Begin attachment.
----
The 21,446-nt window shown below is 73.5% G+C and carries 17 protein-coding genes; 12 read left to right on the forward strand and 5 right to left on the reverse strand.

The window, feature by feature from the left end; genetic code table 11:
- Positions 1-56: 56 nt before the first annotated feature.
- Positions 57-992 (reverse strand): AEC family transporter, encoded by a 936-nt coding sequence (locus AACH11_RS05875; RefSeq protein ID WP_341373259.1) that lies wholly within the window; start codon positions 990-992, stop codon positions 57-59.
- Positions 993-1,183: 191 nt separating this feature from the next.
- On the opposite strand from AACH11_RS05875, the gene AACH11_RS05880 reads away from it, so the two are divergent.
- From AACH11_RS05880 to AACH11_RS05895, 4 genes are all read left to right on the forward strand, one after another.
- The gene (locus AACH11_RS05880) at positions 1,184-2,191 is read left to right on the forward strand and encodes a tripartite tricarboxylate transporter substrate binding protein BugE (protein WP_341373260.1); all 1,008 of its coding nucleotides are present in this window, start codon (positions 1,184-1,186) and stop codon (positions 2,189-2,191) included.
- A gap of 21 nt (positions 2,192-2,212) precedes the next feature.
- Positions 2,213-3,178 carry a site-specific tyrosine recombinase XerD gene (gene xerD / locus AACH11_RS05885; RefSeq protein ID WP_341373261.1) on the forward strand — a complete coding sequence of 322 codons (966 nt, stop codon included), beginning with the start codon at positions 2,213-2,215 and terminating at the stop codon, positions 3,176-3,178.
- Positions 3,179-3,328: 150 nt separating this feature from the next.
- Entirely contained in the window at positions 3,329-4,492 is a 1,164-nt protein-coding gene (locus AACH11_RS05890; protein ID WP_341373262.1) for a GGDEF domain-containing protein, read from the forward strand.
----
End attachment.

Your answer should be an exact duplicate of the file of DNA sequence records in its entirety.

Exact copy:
The 21,446-nt window shown below is 73.5% G+C and carries 17 protein-coding genes; 12 read left to right on the forward strand and 5 right to left on the reverse strand.

The window, feature by feature from the left end; genetic code table 11:
- Positions 1-56: 56 nt before the first annotated feature.
- Positions 57-992 (reverse strand): AEC family transporter, encoded by a 936-nt coding sequence (locus AACH11_RS05875; RefSeq protein ID WP_341373259.1) that lies wholly within the window; start codon positions 990-992, stop codon positions 57-59.
- Positions 993-1,183: 191 nt separating this feature from the next.
- On the opposite strand from AACH11_RS05875, the gene AACH11_RS05880 reads away from it, so the two are divergent.
- From AACH11_RS05880 to AACH11_RS05895, 4 genes are all read left to right on the forward strand, one after another.
- The gene (locus AACH11_RS05880) at positions 1,184-2,191 is read left to right on the forward strand and encodes a tripartite tricarboxylate transporter substrate binding protein BugE (protein WP_341373260.1); all 1,008 of its coding nucleotides are present in this window, start codon (positions 1,184-1,186) and stop codon (positions 2,189-2,191) included.
- A gap of 21 nt (positions 2,192-2,212) precedes the next feature.
- Positions 2,213-3,178 carry a site-specific tyrosine recombinase XerD gene (gene xerD / locus AACH11_RS05885; RefSeq protein ID WP_341373261.1) on the forward strand — a complete coding sequence of 322 codons (966 nt, stop codon included), beginning with the start codon at positions 2,213-2,215 and terminating at the stop codon, positions 3,176-3,178.
- Positions 3,179-3,328: 150 nt separating this feature from the next.
- Entirely contained in the window at positions 3,329-4,492 is a 1,164-nt protein-coding gene (locus AACH11_RS05890; protein ID WP_341373262.1) for a GGDEF domain-containing protein, read from the forward strand.